Our second part of "Things To Do for Rainy Days" has some things for Grown-ups and Children. If the sky is all gray and its raining cats, dogs and goats, then you have to stay inside to spend your precious free time.
Many take their laptop or notebook with them when they are travelling. Maybe it is to finish some work that was not completed the days before the vacation started, or to regularly check their e-mails.
If your portable PC or Mac has a DVD-Slot, then grab some movies for your holidays and if it might be a little wet and cold outside you can watch the Alps in technicolor in your hotel, caravan or pension.
Family Trapp attracts many tourists to come to the city of Salzburg, although they don't live there anymore- All because of a musical and its film with Julie Andrews and Christopher Plummer from 1965.
Baron von Trapp, father of seven children (Rupert, Agathe, Maria, Werner, Hedwig, Johanna, and Martina - in the movie they have different names: Liesl, Friedrich, Louisa, Kurt, Brigitta, Marta, and Gretl) is searching for a governess. Maria, young postulant at the Abbey Nonnberg, is chosen for this job. Maria brings music to this family and does not only conquer the heart of the children. The film is located in Salzburg, at the time where National Socialsts take over power in Germany and Austria. At the end of the movie the family (Maria now married to Baron von Trapp) is able to escape to Switzerland. All songs are in English, the song Edelweiss is not the national anthem of Austria, Maria likes to eat Schnitzel with Noodles (a combination you don't eat in Austria), some of the geographic hints don't meet reality. When the family escapes they go to the mountain Untersberg which in reality is close to the city of Salzburg, having parts of it in Austria, others in Germany - in the movie they say they are going to Swiztlerand, what would be in fact another direction. But it is just a movie. It has nice sceneries and a lot of sunshine, people from Salzburg living abroad might want to watch these. For all who are travelling to Salzburg: you can visit some of the locations of the movies. The villa in the movie is at the little lake in Leopoldskron, the Abbey Nonnberg, does exist right at the mountain where the fortress of Salzburg is, the wedding took place in Mondsee and the gazebo ("I am 16..."), which was built for the movie is now located in Hellbrunn.
Either the animated version or the movie with real persons, Heidi is a nice story to watch. Okay, one part of the story takes place in Frankfurt, but this is the part which is the least pleasant, Heidi is still the perfect Alpine vacation movie. Even if you don't spend your holidays in Switzerland in the so called Heidi land, you can see lots of idyllic Alpine scenery in the movie and see the tough and heart warming Alpine life they are living.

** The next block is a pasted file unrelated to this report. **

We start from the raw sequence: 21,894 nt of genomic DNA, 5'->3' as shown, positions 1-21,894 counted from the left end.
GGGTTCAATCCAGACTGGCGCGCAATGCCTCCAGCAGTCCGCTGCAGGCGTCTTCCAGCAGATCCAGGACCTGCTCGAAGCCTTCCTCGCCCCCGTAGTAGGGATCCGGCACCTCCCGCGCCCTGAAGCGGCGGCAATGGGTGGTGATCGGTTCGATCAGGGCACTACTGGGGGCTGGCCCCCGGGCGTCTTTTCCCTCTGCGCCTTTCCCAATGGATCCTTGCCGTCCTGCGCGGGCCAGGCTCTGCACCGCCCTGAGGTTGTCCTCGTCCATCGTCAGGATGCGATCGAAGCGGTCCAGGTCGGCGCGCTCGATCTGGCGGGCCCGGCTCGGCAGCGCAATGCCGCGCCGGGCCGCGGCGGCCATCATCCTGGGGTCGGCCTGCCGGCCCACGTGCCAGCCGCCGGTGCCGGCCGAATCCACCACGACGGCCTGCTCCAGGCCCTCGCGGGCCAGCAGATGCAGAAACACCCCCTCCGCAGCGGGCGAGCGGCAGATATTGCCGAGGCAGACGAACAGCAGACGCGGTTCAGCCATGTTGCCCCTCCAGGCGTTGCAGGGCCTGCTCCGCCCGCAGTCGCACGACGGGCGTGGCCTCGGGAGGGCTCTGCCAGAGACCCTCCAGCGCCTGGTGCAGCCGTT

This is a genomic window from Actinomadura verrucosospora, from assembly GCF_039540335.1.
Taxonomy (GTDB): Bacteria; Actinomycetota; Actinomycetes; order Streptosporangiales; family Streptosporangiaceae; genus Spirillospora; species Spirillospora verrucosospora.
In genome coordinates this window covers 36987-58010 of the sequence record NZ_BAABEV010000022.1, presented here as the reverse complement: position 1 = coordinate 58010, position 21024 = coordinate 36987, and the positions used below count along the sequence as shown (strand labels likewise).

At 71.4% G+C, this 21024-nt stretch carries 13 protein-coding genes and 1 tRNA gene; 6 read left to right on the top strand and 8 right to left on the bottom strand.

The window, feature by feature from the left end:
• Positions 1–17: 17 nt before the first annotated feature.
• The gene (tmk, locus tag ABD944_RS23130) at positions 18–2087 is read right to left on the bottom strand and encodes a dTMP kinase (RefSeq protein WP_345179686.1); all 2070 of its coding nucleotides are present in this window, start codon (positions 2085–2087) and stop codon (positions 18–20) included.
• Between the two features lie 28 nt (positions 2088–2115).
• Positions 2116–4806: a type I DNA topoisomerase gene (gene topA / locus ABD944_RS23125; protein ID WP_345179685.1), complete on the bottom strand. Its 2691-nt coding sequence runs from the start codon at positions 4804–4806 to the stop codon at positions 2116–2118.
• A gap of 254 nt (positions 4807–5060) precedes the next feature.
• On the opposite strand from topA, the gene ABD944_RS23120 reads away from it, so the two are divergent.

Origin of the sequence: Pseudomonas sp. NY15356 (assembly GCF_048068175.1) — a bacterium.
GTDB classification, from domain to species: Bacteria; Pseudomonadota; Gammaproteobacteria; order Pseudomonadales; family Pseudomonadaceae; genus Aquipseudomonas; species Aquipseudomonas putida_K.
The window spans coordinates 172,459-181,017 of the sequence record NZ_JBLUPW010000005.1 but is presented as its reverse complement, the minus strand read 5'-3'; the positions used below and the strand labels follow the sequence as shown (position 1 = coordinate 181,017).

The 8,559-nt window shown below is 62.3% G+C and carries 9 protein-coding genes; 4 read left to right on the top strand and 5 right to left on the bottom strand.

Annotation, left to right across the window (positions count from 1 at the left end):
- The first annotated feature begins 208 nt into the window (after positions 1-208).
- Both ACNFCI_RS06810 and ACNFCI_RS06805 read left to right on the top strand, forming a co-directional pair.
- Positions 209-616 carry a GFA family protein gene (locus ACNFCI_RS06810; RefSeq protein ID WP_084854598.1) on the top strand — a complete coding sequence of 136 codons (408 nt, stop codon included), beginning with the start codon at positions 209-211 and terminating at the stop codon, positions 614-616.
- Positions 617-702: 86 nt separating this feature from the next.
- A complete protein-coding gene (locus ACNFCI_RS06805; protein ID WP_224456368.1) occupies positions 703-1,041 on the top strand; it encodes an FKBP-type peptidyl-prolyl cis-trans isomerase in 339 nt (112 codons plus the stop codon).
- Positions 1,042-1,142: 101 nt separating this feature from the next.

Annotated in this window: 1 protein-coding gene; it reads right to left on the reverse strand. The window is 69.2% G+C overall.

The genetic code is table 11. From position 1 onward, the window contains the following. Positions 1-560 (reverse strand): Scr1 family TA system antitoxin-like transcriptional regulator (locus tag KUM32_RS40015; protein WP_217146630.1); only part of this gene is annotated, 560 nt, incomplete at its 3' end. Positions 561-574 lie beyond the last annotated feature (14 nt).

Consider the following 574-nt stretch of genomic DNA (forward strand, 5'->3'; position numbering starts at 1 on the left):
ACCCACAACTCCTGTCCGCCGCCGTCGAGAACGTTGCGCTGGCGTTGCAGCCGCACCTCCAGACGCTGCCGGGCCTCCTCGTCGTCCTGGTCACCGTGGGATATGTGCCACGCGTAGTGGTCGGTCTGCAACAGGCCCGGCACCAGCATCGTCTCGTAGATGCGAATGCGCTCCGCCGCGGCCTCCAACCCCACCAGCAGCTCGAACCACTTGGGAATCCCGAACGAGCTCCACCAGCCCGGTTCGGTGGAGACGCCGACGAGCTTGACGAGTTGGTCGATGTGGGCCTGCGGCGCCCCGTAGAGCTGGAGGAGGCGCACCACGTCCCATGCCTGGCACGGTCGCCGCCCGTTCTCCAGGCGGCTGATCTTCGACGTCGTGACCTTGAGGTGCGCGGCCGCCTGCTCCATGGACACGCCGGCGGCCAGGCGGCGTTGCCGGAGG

It might be a bit difficult to get hold of this movie in the English speaking world, but it is definitely worth it. Before the movie was made, the book by Robert Schneider has been release and it is an amazing read, an estranged, old-fashioned use of the language that gets you deep into this strange but fascinating story.
The film about a boy, a genius with an exceptional sense of hearing, in a far-way mountain village. The story is located in Vorarlberg, a province in the west of Austria. The whole complex story can't be told in a movie, but the film does very well in showing the most important scenes and is liked by people who did read the book and those who didn't know it. The director of the movie is Joseph Vilsmaier.
The last recommendation for Grown-Ups is a mini TV-series that might not be available in English translation or with English subtitles. Felix Mitterer wrote the screen play. From the first screening on Austrian TV this series was highly discussed, angry German tourists and furious tourism managers. Piefke Saga makes fun of Alpine Tourism, especial mass tourism with traditional "dancing events" in the evening and country style fashion. We all know that you can't find old-fashioned pure life and tradition in luxurious giant hotels and tourist ghettos. Back in the 90ies this TV films where highly contested, the clichees are still mean and amazing in their irony. This is a film for all who have a great sense of humour, who love sarcasm and irony. The Saga is located in the Tyrol in a pittoresque valley called Zillertal. For all who never heard the term "Piefke" - in Austria (and Bavaria) it is a swear word for North Germans. There are four parts to form the saga (1990 - 1993), part 1-3 are satirical, part 4 is quite absurd and grotesque, even carnivalesque.
You can get along quite well on rainy days if you have an alternative programme to hiking and sight seeing, for kids something to craft and draw might be fun, for the whole family and Grown-Ups games and card games help you to wait for the sun to appear. Here you can read part one of our rainy days recommendations.
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